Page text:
Britain yet to garner parliament support for Syria action – Defence Minister Michael Fallon
Britain’s government has yet to drum up the support it needs to win parliamentary approval for launching air strikes against Islamic State militants in Syria, defence minister Michael Fallon said on Sunday (November 29).
Prime Minister David Cameron has said it is time to join the air strikes against Islamic State, which claimed responsibility for killing 130 people in Paris earlier this month.
But several of his own Conservative Party and some lawmakers in the opposition Labour Party are wary of entering into another war in the Middle East after Western intervention in Iraq, Afghanistan and Libya failed to bring stability to the region.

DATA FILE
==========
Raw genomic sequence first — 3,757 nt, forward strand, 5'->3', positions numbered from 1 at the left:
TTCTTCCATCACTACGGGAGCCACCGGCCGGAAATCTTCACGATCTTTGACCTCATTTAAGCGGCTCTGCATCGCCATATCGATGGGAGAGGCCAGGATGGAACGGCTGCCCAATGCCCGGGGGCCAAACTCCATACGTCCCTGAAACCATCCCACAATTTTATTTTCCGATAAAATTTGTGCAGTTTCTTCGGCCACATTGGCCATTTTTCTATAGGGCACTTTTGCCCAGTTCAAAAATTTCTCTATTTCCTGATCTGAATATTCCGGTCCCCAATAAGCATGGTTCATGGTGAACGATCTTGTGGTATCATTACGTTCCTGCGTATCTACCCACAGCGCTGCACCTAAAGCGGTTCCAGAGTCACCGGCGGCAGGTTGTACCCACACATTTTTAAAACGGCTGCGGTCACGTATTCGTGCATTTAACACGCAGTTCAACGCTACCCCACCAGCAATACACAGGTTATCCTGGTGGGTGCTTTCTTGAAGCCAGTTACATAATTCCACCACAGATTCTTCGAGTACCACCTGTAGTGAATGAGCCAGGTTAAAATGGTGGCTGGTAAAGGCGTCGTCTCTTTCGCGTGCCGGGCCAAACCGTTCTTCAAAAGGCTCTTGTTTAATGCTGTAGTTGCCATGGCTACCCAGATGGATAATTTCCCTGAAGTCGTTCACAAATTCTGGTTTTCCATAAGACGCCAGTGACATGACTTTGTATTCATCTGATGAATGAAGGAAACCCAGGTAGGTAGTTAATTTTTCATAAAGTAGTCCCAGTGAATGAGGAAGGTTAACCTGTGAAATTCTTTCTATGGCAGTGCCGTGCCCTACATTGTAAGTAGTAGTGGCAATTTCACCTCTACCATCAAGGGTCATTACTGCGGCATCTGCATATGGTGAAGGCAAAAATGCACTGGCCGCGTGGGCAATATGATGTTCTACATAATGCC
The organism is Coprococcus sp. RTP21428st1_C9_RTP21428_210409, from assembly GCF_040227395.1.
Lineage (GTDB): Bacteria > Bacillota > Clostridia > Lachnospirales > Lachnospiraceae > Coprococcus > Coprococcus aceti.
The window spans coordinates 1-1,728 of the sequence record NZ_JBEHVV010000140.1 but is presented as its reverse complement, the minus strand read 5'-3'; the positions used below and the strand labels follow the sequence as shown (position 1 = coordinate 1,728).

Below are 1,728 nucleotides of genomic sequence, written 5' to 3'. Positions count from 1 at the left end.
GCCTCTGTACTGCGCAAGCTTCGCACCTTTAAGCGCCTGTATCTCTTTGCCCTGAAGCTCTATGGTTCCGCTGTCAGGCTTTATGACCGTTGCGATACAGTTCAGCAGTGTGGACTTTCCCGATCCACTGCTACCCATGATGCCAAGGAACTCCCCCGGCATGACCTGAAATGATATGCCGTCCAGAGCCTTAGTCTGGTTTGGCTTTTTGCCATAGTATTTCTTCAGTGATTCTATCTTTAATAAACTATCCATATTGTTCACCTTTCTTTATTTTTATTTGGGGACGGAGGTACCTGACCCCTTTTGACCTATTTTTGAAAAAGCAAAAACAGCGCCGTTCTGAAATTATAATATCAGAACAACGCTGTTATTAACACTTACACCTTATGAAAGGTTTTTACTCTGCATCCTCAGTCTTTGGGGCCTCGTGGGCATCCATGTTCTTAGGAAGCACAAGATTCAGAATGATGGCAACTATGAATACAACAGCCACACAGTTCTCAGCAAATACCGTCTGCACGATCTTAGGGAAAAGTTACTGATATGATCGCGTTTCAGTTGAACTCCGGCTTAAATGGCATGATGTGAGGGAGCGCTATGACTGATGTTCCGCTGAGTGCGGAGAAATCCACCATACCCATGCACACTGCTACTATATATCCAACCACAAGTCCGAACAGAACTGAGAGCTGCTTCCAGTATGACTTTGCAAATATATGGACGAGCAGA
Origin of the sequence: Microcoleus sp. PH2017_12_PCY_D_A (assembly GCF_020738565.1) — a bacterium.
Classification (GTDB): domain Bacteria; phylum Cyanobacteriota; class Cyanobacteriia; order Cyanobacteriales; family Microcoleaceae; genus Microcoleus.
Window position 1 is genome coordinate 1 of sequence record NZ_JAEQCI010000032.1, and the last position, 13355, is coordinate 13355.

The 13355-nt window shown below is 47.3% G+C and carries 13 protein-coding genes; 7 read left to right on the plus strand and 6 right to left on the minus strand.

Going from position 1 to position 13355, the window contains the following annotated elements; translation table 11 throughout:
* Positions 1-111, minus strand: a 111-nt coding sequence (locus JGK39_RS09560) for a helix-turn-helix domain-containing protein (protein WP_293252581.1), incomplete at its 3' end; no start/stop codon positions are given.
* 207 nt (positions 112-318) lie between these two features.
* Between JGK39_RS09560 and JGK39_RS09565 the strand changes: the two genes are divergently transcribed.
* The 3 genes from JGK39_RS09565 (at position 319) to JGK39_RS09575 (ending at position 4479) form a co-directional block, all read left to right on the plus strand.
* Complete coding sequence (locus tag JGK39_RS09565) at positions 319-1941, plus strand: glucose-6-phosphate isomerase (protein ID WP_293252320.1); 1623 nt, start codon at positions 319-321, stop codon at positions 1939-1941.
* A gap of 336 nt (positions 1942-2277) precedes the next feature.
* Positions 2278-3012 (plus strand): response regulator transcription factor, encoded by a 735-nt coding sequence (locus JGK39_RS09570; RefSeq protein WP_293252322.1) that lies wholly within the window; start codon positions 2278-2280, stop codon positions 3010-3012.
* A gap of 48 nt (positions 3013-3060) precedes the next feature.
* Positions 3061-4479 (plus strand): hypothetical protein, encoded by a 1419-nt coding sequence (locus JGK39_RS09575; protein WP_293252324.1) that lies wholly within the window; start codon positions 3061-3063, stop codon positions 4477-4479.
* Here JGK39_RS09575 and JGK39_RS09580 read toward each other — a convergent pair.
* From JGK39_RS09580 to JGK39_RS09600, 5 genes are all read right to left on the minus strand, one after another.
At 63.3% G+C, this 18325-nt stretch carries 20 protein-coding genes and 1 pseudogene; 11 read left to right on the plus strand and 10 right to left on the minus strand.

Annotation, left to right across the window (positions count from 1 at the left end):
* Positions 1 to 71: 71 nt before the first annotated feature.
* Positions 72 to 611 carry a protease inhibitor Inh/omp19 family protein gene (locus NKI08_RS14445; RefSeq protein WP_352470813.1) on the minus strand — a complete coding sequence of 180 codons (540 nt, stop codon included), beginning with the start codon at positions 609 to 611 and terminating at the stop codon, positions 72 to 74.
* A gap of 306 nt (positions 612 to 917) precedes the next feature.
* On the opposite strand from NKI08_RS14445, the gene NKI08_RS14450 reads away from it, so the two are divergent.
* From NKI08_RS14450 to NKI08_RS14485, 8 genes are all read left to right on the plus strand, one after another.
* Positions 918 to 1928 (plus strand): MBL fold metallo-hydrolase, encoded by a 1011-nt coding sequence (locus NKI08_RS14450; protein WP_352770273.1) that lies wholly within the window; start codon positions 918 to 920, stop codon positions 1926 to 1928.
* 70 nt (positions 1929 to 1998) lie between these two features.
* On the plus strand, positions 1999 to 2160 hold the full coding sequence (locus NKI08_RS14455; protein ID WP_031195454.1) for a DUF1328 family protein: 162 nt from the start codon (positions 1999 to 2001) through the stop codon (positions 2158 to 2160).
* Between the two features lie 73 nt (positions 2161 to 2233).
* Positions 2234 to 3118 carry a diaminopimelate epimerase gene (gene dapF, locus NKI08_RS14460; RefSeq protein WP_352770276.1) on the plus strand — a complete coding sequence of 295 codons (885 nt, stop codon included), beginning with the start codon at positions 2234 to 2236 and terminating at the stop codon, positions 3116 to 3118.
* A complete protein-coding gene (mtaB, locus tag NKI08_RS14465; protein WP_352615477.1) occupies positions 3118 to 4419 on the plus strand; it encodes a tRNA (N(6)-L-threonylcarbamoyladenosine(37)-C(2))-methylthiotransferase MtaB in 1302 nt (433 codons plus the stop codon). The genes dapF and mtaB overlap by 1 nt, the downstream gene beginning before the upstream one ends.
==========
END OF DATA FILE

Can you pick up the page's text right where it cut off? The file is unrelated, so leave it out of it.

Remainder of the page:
Fallon said the government was holding talks with Labour lawmakers and, while it would like a vote to take place this week, it was still building the case for extending air strikes beyond Iraq, where it already supports U.S.-led attacks.
Asked whether the government had got the votes needed to get parliamentary approval for the air strikes, Fallon said: “Not yet, we are working at it and we need to keep working at it because there are lots of questions about this. You shouldn’t extend military operations lightly. There are legitimate questions to answer and we are doing our best to answer them.”
Media reported the vote could be held on Wednesday, but Cameron says he will not ask parliament until he can count on its approval, to avoid a repeat of the damaging defeat in 2013 over strikes against Syrian President Bashar al-Assad’s forces.